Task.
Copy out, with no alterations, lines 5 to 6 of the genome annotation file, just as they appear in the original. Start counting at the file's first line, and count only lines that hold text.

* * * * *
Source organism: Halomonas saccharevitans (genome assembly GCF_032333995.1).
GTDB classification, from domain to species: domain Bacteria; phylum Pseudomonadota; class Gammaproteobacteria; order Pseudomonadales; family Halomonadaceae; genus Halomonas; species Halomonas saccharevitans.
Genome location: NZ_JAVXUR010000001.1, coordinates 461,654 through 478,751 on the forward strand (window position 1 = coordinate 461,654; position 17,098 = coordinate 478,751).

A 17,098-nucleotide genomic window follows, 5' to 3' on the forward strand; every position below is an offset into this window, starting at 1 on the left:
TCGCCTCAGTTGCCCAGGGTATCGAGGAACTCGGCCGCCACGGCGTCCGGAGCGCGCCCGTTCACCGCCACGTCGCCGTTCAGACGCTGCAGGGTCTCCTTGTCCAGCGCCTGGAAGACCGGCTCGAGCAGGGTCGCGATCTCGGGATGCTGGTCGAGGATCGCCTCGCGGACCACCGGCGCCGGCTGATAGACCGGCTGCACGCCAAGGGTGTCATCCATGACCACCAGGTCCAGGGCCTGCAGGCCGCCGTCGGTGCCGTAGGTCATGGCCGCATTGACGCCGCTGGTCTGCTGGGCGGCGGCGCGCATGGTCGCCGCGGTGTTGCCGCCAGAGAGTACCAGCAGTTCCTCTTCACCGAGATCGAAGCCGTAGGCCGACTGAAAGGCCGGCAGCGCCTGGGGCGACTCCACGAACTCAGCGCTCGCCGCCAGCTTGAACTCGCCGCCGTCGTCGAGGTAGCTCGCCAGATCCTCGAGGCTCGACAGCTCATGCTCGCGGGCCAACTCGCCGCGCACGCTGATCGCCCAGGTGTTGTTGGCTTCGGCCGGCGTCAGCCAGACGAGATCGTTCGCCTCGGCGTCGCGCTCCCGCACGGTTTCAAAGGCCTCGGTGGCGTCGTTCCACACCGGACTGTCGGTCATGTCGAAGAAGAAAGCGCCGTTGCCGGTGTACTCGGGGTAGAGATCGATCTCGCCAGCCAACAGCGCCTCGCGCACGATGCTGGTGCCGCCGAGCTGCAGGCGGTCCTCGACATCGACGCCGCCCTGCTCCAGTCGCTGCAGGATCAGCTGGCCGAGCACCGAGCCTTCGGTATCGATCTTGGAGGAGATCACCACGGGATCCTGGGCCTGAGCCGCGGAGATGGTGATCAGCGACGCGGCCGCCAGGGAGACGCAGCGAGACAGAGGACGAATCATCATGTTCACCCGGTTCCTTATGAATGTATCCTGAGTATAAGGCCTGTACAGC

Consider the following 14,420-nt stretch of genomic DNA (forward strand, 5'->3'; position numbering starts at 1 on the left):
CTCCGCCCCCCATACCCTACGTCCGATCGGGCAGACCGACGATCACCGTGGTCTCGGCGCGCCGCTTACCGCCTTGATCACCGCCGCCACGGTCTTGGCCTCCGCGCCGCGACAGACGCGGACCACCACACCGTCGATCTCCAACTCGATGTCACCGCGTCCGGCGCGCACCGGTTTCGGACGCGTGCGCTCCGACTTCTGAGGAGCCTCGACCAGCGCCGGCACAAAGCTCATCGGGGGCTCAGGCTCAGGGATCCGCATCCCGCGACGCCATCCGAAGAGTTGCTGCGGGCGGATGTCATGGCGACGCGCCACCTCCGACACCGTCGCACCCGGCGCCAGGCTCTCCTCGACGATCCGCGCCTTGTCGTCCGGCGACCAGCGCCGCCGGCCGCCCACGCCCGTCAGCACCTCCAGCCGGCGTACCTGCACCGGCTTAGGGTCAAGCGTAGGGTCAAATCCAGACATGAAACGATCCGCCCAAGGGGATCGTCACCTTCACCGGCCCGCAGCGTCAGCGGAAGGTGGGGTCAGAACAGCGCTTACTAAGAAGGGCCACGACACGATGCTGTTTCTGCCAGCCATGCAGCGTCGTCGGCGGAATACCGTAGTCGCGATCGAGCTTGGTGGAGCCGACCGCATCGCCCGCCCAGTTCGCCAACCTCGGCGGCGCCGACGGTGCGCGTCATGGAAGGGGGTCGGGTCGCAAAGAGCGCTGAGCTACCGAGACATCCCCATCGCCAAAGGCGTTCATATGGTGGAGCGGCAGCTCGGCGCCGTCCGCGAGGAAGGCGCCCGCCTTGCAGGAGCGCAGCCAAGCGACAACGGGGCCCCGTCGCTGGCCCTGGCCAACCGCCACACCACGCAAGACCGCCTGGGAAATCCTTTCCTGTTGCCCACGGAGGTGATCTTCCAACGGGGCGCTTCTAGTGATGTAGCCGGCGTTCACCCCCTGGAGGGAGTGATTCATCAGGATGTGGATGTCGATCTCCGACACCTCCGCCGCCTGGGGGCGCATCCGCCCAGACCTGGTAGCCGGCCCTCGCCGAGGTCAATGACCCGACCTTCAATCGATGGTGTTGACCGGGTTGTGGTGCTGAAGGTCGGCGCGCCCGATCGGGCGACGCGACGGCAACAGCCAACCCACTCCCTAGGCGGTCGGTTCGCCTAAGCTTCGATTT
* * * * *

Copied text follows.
TCGCCTCAGTTGCCCAGGGTATCGAGGAACTCGGCCGCCACGGCGTCCGGAGCGCGCCCGTTCACCGCCACGTCGCCGTTCAGACGCTGCAGGGTCTCCTTGTCCAGCGCCTGGAAGACCGGCTCGAGCAGGGTCGCGATCTCGGGATGCTGGTCGAGGATCGCCTCGCGGACCACCGGCGCCGGCTGATAGACCGGCTGCACGCCAAGGGTGTCATCCATGACCACCAGGTCCAGGGCCTGCAGGCCGCCGTCGGTGCCGTAGGTCATGGCCGCATTGACGCCGCTGGTCTGCTGGGCGGCGGCGCGCATGGTCGCCGCGGTGTTGCCGCCAGAGAGTACCAGCAGTTCCTCTTCACCGAGATCGAAGCCGTAGGCCGACTGAAAGGCCGGCAGCGCCTGGGGCGACTCCACGAACTCAGCGCTCGCCGCCAGCTTGAACTCGCCGCCGTCGTCGAGGTAGCTCGCCAGATCCTCGAGGCTCGACAGCTCATGCTCGCGGGCCAACTCGCCGCGCACGCTGATCGCCCAGGTGTTGTTGGCTTCGGCCGGCGTCAGCCAGACGAGATCGTTCGCCTCGGCGTCGCGCTCCCGCACGGTTTCAAAGGCCTCGGTGGCGTCGTTCCACACCGGACTGTCGGTCATGTCGAAGAAGAAAGCGCCGTTGCCGGTGTACTCGGGGTAGAGATCGATCTCGCCAGCCAACAGCGCCTCGCGCACGATGCTGGTGCCGCCGAGCTGCAGGCGGTCCTCGACATCGACGCCGCCCTGCTCCAGTCGCTGCAGGATCAGCTGGCCGAGCACCGAGCCTTCGGTATCGATCTTGGAGGAGATCACCACGGGATCCTGGGCCTGAGCCGCGGAGATGGTGATCAGCGACGCGGCCGCCAGGGAGACGCAGCGAGACAGAGGACGAATCATCATGTTCACCCGGTTCCTTATGAATGTATCCTGAGTATAAGGCCTGTACAGC

Consider the following 14,420-nt stretch of genomic DNA (forward strand, 5'->3'; position numbering starts at 1 on the left):